"REQUESTS FOR EVIDENCE"¿Cómo Responder a una Solicitud de Pruebas Adicionales?
Requests for Evidence or Requests for Additional Evidence – commonly referred to as RFEs – can be issued by any immigration officer from the USCIS after an initial review on your immigration application. RFEs are usually issued by the USCIS officer to request missing documentation such as criminal arrest dispositions, which are essential for the officer in order to make a decision in your case. However, sometimes an RFE will ask for information that was already filed in the case, for information that does not exist or for information that is not relevant for your case. At times, RFEs have been used as fishing expeditions to ask for information that is not relevant to your case on purpose. The important thing is not to panic and consult with an immigration attorney before responding to the RFE.
An RFE does not necessarily mean that the immigration officer is not going to approve your case or that your case will be denied. All it means is that that the officer cannot approve your case yet. Maybe the officer has doubts that need to be addressed or maybe your case really is missing an important document. Either way, if you fail to respond in a timely manner or if you provide only a partial response, your case will most likely be denied. That is why it is so important to take any such requests seriously – even if it asks you to submit information you already provided with your initial application.
How should I respond to an RFE?
If you or someone you know has been issued an RFE by the USCIS, please don’t panic. This does not mean your case has been denied or that it is more likely to be denied. You will have a 30-90 day window to respond to the RFE and to provide the requested documentation to USCIS.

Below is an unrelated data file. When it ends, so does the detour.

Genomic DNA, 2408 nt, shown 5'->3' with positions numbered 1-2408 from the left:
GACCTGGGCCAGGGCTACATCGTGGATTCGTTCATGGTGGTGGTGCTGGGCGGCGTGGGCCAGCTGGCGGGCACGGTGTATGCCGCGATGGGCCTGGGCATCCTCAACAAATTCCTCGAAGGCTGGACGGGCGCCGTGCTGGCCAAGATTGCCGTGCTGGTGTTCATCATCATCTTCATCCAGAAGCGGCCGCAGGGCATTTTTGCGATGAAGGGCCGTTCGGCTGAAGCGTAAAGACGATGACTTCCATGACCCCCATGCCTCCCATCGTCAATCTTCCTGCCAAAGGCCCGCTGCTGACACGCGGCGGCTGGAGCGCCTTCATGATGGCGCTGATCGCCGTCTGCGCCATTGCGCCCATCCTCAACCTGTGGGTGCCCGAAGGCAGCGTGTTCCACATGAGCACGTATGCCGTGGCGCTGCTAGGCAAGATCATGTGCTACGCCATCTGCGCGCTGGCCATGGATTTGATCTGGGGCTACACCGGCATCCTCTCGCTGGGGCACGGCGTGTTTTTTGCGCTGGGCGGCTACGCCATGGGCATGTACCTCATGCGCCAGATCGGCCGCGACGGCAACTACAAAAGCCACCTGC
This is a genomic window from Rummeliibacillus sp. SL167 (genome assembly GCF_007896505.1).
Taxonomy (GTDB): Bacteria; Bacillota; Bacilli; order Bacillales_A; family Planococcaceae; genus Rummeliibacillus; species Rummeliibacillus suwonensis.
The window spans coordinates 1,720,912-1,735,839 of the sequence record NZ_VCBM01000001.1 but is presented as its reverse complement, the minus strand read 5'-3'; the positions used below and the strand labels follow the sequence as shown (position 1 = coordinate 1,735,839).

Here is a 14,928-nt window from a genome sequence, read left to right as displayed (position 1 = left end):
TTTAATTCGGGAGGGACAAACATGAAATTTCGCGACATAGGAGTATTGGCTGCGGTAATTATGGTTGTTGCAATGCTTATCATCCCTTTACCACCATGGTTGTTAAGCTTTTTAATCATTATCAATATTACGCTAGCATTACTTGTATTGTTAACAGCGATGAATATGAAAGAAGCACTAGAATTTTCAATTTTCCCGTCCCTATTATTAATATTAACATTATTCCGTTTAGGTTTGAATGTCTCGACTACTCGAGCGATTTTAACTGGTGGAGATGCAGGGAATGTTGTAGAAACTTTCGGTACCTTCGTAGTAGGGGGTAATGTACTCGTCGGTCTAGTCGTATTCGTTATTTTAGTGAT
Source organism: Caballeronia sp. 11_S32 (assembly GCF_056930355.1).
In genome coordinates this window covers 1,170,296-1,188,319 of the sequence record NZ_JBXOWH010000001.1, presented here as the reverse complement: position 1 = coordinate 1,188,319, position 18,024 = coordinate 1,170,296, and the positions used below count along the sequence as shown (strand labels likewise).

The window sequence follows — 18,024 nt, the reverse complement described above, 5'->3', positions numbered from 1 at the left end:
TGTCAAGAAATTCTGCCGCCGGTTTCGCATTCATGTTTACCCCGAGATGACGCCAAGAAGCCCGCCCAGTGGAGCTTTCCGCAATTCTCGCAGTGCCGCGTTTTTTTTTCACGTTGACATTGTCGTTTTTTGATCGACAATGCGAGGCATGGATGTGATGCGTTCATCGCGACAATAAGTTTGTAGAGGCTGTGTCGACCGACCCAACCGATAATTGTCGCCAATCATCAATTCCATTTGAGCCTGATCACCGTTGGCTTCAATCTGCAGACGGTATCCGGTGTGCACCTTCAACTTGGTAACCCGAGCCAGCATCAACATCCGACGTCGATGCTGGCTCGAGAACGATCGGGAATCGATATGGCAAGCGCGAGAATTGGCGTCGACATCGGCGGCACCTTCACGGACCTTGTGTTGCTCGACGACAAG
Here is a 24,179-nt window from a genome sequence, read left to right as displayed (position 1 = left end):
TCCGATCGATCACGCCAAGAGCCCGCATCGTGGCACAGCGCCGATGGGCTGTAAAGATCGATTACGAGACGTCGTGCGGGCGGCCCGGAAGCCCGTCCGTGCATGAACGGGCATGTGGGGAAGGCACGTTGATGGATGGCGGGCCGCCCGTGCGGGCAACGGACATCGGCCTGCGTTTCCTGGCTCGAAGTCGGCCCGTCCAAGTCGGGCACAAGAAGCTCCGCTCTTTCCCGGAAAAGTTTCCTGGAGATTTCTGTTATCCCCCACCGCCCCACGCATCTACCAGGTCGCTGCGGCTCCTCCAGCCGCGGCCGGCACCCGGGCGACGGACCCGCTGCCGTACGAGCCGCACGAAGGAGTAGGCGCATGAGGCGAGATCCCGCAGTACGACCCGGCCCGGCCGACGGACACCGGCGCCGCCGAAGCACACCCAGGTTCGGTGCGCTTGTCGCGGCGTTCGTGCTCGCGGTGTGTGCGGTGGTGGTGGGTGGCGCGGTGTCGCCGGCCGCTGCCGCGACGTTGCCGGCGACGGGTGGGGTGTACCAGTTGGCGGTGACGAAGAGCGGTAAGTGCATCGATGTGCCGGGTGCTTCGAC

It is very possible to overcome an RFE but you will need to know what you are doing. The essential function of an RFE is to provide the immigration officer reviewing your case additional information. Sometimes this means you will have to include specific documents missing from your case or documents you have already submitted but the officer has overlooked. Many times our immigration lawyers have to explain the regulations to the USCIS officer in the RFE response to explain why a requested document is improper or does not meet satisfy any stated regulation the officer needs to consider. If the officer issued the RFE because he or she has doubts about your case, you may need to provide additional evidence that is not specifically requested in the RFE itself.
What do I Do If I Get an RFE?
If you get an RFE, you should review the RFE very carefully, and you may need to seek the guidance of a good immigration lawyer to interpret what the RFE requires from you. This is a very time-sensitive matter. You need to respond to each and every item as soon as possible. The documents must be received by the USCIS before the cut-off-time indicated on the RFE, not just mailed before that date. The sooner you gather all the missing information and documentation, the quicker your application will be processed. Therefore, it is critical to respond to RFEs in a timely manner to avoid an unnecessary denial or additional lengthy delays in your case.
When you respond to an RFE, you must provide a full response, not a partial one; otherwise, USCIS may deny your case. If you fail to respond on time, USCIS may also deny your case. Therefore, it is critical to review each and every document request in the RFE and analyze it carefully together with the immigration laws and regulations.
If you need to respond to a Request for Additional Evidence for yourself, a family member or for an employee, it is best that you consult with an experienced immigration attorney to develop the best strategy for your response. If you do not respond well, your case may be denied. Give us a call if you want to obtain the best strategy to keep your case moving forward and obtain the results you want.